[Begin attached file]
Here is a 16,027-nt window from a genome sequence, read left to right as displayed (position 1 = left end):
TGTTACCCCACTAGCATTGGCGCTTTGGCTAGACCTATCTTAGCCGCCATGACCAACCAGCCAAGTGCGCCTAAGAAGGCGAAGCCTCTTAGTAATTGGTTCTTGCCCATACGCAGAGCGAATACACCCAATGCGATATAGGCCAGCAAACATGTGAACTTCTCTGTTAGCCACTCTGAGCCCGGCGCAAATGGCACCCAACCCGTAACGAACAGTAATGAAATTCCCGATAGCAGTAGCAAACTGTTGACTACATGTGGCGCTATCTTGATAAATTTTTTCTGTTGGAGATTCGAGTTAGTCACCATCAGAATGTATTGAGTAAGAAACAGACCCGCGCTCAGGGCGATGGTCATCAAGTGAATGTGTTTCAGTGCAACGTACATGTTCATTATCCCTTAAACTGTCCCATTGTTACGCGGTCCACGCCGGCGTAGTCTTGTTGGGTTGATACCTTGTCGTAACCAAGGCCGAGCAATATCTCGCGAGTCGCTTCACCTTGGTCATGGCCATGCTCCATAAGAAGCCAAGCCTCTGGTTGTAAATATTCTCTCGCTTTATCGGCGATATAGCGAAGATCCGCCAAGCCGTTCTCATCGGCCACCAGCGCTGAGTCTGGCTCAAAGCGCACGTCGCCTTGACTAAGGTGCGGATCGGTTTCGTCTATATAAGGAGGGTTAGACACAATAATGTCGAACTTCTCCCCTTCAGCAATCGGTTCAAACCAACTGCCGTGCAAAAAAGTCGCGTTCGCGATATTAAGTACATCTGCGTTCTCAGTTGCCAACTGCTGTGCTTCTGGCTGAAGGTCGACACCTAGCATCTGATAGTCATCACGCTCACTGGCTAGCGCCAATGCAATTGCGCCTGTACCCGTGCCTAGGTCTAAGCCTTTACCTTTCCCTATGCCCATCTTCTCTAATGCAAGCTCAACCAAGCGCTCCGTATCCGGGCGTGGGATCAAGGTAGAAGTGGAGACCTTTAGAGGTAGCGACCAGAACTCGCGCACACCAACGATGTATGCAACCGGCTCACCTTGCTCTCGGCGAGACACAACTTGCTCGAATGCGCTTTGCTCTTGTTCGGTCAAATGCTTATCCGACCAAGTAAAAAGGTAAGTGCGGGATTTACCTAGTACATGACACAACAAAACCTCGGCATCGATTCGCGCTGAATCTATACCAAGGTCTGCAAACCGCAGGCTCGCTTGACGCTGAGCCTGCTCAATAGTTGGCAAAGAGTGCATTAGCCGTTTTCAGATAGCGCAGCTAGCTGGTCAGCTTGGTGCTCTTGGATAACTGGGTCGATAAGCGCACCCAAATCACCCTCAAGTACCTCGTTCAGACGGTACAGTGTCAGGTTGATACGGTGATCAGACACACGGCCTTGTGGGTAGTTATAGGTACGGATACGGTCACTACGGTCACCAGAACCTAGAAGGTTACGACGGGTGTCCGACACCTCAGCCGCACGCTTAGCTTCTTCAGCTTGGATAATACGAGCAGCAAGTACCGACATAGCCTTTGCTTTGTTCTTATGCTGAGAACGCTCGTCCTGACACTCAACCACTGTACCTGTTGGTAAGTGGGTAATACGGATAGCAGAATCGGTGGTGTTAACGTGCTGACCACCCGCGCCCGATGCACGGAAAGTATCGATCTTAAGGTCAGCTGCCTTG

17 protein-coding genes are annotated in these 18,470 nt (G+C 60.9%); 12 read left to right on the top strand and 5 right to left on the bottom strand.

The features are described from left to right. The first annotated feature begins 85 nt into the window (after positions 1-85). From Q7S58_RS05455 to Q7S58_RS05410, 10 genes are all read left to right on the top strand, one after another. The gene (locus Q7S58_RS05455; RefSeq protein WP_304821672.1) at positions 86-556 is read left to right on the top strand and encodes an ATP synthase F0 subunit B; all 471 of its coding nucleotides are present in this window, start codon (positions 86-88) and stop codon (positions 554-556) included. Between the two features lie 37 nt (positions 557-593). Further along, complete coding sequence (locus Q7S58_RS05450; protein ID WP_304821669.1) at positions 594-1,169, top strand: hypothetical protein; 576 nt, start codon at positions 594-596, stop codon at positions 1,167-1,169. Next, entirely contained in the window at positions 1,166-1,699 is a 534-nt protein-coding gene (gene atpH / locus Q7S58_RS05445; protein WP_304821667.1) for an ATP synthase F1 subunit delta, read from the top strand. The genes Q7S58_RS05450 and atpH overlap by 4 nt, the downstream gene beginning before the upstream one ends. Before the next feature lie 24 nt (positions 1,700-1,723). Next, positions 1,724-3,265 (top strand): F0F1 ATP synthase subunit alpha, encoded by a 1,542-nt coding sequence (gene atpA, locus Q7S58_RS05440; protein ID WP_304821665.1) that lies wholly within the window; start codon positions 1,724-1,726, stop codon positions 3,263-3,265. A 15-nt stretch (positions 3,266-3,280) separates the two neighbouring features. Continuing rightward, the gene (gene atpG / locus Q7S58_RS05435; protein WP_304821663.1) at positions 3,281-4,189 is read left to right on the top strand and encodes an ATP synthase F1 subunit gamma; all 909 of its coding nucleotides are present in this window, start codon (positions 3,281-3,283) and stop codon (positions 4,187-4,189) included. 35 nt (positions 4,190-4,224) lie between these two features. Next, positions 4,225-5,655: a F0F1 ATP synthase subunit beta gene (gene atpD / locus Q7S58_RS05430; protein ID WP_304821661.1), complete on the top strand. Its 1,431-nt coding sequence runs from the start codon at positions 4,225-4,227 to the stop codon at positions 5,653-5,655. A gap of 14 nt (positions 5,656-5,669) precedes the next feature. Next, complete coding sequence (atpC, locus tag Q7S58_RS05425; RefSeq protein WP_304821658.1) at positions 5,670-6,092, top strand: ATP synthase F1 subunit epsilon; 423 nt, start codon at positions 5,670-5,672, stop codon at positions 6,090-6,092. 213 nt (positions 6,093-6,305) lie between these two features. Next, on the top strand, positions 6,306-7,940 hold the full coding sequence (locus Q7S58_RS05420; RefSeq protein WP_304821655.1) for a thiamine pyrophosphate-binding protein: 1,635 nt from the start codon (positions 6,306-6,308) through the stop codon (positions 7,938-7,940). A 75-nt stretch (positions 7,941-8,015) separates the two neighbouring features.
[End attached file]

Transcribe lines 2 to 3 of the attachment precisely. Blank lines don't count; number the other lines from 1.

TGTTACCCCACTAGCATTGGCGCTTTGGCTAGACCTATCTTAGCCGCCATGACCAACCAGCCAAGTGCGCCTAAGAAGGCGAAGCCTCTTAGTAATTGGTTCTTGCCCATACGCAGAGCGAATACACCCAATGCGATATAGGCCAGCAAACATGTGAACTTCTCTGTTAGCCACTCTGAGCCCGGCGCAAATGGCACCCAACCCGTAACGAACAGTAATGAAATTCCCGATAGCAGTAGCAAACTGTTGACTACATGTGGCGCTATCTTGATAAATTTTTTCTGTTGGAGATTCGAGTTAGTCACCATCAGAATGTATTGAGTAAGAAACAGACCCGCGCTCAGGGCGATGGTCATCAAGTGAATGTGTTTCAGTGCAACGTACATGTTCATTATCCCTTAAACTGTCCCATTGTTACGCGGTCCACGCCGGCGTAGTCTTGTTGGGTTGATACCTTGTCGTAACCAAGGCCGAGCAATATCTCGCGAGTCGCTTCACCTTGGTCATGGCCATGCTCCATAAGAAGCCAAGCCTCTGGTTGTAAATATTCTCTCGCTTTATCGGCGATATAGCGAAGATCCGCCAAGCCGTTCTCATCGGCCACCAGCGCTGAGTCTGGCTCAAAGCGCACGTCGCCTTGACTAAGGTGCGGATCGGTTTCGTCTATATAAGGAGGGTTAGACACAATAATGTCGAACTTCTCCCCTTCAGCAATCGGTTCAAACCAACTGCCGTGCAAAAAAGTCGCGTTCGCGATATTAAGTACATCTGCGTTCTCAGTTGCCAACTGCTGTGCTTCTGGCTGAAGGTCGACACCTAGCATCTGATAGTCATCACGCTCACTGGCTAGCGCCAATGCAATTGCGCCTGTACCCGTGCCTAGGTCTAAGCCTTTACCTTTCCCTATGCCCATCTTCTCTAATGCAAGCTCAACCAAGCGCTCCGTATCCGGGCGTGGGATCAAGGTAGAAGTGGAGACCTTTAGAGGTAGCGACCAGAACTCGCGCACACCAACGATGTATGCAACCGGCTCACCTTGCTCTCGGCGAGACACAACTTGCTCGAATGCGCTTTGCTCTTGTTCGGTCAAATGCTTATCCGACCAAGTAAAAAGGTAAGTGCGGGATTTACCTAGTACATGACACAACAAAACCTCGGCATCGATTCGCGCTGAATCTATACCAAGGTCTGCAAACCGCAGGCTCGCTTGACGCTGAGCCTGCTCAATAGTTGGCAAAGAGTGCATTAGCCGTTTTCAGATAGCGCAGCTAGCTGGTCAGCTTGGTGCTCTTGGATAACTGGGTCGATAAGCGCACCCAAATCACCCTCAAGTACCTCGTTCAGACGGTACAGTGTCAGGTTGATACGGTGATCAGACACACGGCCTTGTGGGTAGTTATAGGTACGGATACGGTCACTACGGTCACCAGAACCTAGAAGGTTACGACGGGTGTCCGACACCTCAGCCGCACGCTTAGCTTCTTCAGCTTGGATAATACGAGCAGCAAGTACCGACATAGCCTTTGCTTTGTTCTTATGCTGAGAACGCTCGTCCTGACACTCAACCACTGTACCTGTTGGTAAGTGGGTAATACGGATAGCAGAATCGGTGGTGTTAACGTGCTGACCACCCGCGCCCGATGCACGGAAAGTATCGATCTTAAGGTCAGCTGCCTTG

17 protein-coding genes are annotated in these 18,470 nt (G+C 60.9%); 12 read left to right on the top strand and 5 right to left on the bottom strand.